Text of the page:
Even better, the biogas may be produced from local waste: In collaboration with Agence Nationale d’Appui au Développement Rural (ANADER), Scania has initiated a feasibility study funded by Swedfund, to assess the opportunities for producing local biofuels from agricultural waste from cocoa, rubber and banana cultivation. Besides biogas, the waste can also be turned into biodiesel for use in buses with traditional engines.

In addition, Swedfund financed a feasibility study on how Abidjan could evolve from an inefficient transport system to an integrated, coordinated and sustainable system like a BRT. Reaping the full benefit of a bona fide BRT system relies on several factors: To ensure efficient operations and secure revenues, boarding as well as ticketing must be swift and free riders kept out. The low-entry design of Scania’s buses makes for rapid boarding and allows disabled passengers to use the bus, while ticketing is cash-free, automatic and electronic with the help of turnstiles.

Morsing explains the value of Team Sweden in landing the deal: “Large-scale public transport investments such as a BRT are politically driven, with the ultimate decisions made on the governmental level. Team Sweden facilitates access to high-level decisions makers and offers an opportunity to raise a wide spectrum of issues from urban planning to financing.”

Plays a crucial role

Early on, Team Sweden identified the Abidjan public transport tender as a High Potential Opportunity (HPO), a demand-driven promotional program that helps Swedish companies win business deals and large projects all over the world. Team Sweden plays a crucial role in generating new business through coordinated efforts by ensuring that the issues end up on the agenda of relevant political and economic decision makers.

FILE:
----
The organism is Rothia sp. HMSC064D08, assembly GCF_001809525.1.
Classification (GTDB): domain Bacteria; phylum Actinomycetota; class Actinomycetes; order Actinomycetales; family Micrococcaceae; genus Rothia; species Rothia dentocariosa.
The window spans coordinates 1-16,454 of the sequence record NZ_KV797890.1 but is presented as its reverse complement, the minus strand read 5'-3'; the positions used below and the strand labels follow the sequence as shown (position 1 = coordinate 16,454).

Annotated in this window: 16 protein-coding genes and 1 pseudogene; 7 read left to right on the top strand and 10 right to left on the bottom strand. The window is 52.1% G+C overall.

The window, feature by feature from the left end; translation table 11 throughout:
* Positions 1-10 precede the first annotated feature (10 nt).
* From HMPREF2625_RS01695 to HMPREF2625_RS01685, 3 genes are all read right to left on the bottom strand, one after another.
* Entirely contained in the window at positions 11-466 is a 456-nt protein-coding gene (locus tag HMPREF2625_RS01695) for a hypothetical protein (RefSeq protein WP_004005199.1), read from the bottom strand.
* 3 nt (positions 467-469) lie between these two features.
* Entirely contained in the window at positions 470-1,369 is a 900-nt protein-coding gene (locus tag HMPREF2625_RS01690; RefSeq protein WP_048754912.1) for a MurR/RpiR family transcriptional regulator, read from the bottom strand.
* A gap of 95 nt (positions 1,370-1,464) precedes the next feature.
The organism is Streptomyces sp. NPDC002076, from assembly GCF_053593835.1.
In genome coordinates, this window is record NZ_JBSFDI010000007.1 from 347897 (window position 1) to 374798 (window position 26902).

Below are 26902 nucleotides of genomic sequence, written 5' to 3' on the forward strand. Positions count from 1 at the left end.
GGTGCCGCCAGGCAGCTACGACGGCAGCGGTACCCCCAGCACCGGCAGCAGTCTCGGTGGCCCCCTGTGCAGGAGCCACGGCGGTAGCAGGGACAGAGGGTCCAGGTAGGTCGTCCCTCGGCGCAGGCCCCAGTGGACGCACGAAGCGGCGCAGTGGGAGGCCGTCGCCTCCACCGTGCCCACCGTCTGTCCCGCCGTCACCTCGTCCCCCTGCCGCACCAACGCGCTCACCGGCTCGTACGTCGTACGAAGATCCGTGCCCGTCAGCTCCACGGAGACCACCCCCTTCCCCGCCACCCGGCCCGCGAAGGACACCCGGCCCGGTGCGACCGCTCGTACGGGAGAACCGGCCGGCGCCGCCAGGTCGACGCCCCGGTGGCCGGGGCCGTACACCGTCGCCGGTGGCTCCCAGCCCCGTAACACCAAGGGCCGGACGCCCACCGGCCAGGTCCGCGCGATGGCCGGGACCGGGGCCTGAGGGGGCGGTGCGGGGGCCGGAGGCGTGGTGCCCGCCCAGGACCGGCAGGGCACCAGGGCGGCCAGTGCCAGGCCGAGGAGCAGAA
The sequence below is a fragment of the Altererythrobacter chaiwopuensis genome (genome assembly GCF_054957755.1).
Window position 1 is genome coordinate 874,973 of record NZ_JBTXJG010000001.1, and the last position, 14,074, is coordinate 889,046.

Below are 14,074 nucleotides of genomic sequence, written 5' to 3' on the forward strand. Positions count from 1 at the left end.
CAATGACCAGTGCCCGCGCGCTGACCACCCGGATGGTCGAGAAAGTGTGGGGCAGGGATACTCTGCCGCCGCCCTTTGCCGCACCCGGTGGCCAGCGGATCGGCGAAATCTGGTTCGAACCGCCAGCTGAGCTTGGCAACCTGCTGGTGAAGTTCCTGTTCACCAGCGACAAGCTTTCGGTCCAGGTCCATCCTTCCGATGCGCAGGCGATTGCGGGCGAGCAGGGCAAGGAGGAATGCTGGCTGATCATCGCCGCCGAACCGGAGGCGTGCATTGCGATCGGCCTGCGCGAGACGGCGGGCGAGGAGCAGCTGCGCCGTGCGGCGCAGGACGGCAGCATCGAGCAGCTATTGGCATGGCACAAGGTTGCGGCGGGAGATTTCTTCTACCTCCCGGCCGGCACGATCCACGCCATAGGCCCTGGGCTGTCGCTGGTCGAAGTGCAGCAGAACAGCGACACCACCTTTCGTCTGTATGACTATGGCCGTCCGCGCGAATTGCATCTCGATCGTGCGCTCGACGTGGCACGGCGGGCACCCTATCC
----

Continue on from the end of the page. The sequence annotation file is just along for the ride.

Valued at close to 200 million euro, the ability to finance the Abidjan project also played an important part. In this case, Standard Chartered Bank acted as arranger, with funding from SEK and guarantees from EKN. “The financing was crucial in making the deal happen. Without it, we would not have sold a single bus,” notes Morsing.

EKN has a long and positive experience of supporting Swedish companies in the West African markets and senior underwriter Kristian Orrbeck says EKN is happy to support Scania in this transaction: “This is definitely one of the largest transactions we have done in the region. Côte d’Ivoire is a challenging market, but our decision to guarantee the transaction is based on our in-depth analysis of the macroeconomic and political situation as well as on our previous experience. The fact that the Ministry of Finance is the borrower in the transaction also shows how important this deal is for the country as a whole.”

In addition, The World Bank has approved a USD 300 million credit to the BRT project. Pierre Laporte, World Bank Director in Côte d'Ivoire explains why: "This project will transform urban mobility in Abidjan. Our funding aims to enable a large majority of the population of Abidjan to access, quickly and at low cost, employment opportunities and social services in neighbourhoods with high concentrations of economic activities.”